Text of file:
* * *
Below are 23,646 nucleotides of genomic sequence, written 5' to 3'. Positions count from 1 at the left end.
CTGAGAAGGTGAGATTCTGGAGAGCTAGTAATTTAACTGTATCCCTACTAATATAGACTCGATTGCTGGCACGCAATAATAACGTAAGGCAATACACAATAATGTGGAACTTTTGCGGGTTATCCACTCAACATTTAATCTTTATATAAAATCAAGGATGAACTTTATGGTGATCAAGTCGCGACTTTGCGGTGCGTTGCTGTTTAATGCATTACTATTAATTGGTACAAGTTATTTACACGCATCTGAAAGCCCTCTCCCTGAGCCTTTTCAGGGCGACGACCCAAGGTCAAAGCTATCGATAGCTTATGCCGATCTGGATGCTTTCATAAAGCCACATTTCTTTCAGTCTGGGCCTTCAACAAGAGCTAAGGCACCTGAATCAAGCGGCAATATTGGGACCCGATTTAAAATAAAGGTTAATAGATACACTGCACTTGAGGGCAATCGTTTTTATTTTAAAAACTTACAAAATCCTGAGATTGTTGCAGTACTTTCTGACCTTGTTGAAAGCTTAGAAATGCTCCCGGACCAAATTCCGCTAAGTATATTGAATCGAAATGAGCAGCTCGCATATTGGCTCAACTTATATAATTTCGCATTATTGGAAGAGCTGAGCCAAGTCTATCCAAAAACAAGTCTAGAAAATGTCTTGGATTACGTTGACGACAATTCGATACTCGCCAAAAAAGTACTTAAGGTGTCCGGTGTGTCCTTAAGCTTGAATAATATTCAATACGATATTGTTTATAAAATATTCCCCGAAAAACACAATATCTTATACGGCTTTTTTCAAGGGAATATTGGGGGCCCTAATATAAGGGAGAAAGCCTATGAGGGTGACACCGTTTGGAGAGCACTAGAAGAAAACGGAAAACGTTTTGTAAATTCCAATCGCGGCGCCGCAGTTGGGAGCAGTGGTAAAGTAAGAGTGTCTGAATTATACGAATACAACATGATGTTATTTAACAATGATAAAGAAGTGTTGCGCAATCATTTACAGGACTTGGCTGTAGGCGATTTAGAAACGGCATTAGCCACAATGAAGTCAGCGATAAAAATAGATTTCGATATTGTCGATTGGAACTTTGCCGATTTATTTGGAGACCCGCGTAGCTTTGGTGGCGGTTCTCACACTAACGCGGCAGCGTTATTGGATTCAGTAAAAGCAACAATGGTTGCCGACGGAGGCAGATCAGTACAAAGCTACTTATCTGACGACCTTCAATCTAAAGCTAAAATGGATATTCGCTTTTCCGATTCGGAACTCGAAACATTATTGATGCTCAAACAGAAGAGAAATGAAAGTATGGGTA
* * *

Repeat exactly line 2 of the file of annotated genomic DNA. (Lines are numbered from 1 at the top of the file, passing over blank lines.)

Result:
CTGAGAAGGTGAGATTCTGGAGAGCTAGTAATTTAACTGTATCCCTACTAATATAGACTCGATTGCTGGCACGCAATAATAACGTAAGGCAATACACAATAATGTGGAACTTTTGCGGGTTATCCACTCAACATTTAATCTTTATATAAAATCAAGGATGAACTTTATGGTGATCAAGTCGCGACTTTGCGGTGCGTTGCTGTTTAATGCATTACTATTAATTGGTACAAGTTATTTACACGCATCTGAAAGCCCTCTCCCTGAGCCTTTTCAGGGCGACGACCCAAGGTCAAAGCTATCGATAGCTTATGCCGATCTGGATGCTTTCATAAAGCCACATTTCTTTCAGTCTGGGCCTTCAACAAGAGCTAAGGCACCTGAATCAAGCGGCAATATTGGGACCCGATTTAAAATAAAGGTTAATAGATACACTGCACTTGAGGGCAATCGTTTTTATTTTAAAAACTTACAAAATCCTGAGATTGTTGCAGTACTTTCTGACCTTGTTGAAAGCTTAGAAATGCTCCCGGACCAAATTCCGCTAAGTATATTGAATCGAAATGAGCAGCTCGCATATTGGCTCAACTTATATAATTTCGCATTATTGGAAGAGCTGAGCCAAGTCTATCCAAAAACAAGTCTAGAAAATGTCTTGGATTACGTTGACGACAATTCGATACTCGCCAAAAAAGTACTTAAGGTGTCCGGTGTGTCCTTAAGCTTGAATAATATTCAATACGATATTGTTTATAAAATATTCCCCGAAAAACACAATATCTTATACGGCTTTTTTCAAGGGAATATTGGGGGCCCTAATATAAGGGAGAAAGCCTATGAGGGTGACACCGTTTGGAGAGCACTAGAAGAAAACGGAAAACGTTTTGTAAATTCCAATCGCGGCGCCGCAGTTGGGAGCAGTGGTAAAGTAAGAGTGTCTGAATTATACGAATACAACATGATGTTATTTAACAATGATAAAGAAGTGTTGCGCAATCATTTACAGGACTTGGCTGTAGGCGATTTAGAAACGGCATTAGCCACAATGAAGTCAGCGATAAAAATAGATTTCGATATTGTCGATTGGAACTTTGCCGATTTATTTGGAGACCCGCGTAGCTTTGGTGGCGGTTCTCACACTAACGCGGCAGCGTTATTGGATTCAGTAAAAGCAACAATGGTTGCCGACGGAGGCAGATCAGTACAAAGCTACTTATCTGACGACCTTCAATCTAAAGCTAAAATGGATATTCGCTTTTCCGATTCGGAACTCGAAACATTATTGATGCTCAAACAGAAGAGAAATGAAAGTATGGGTA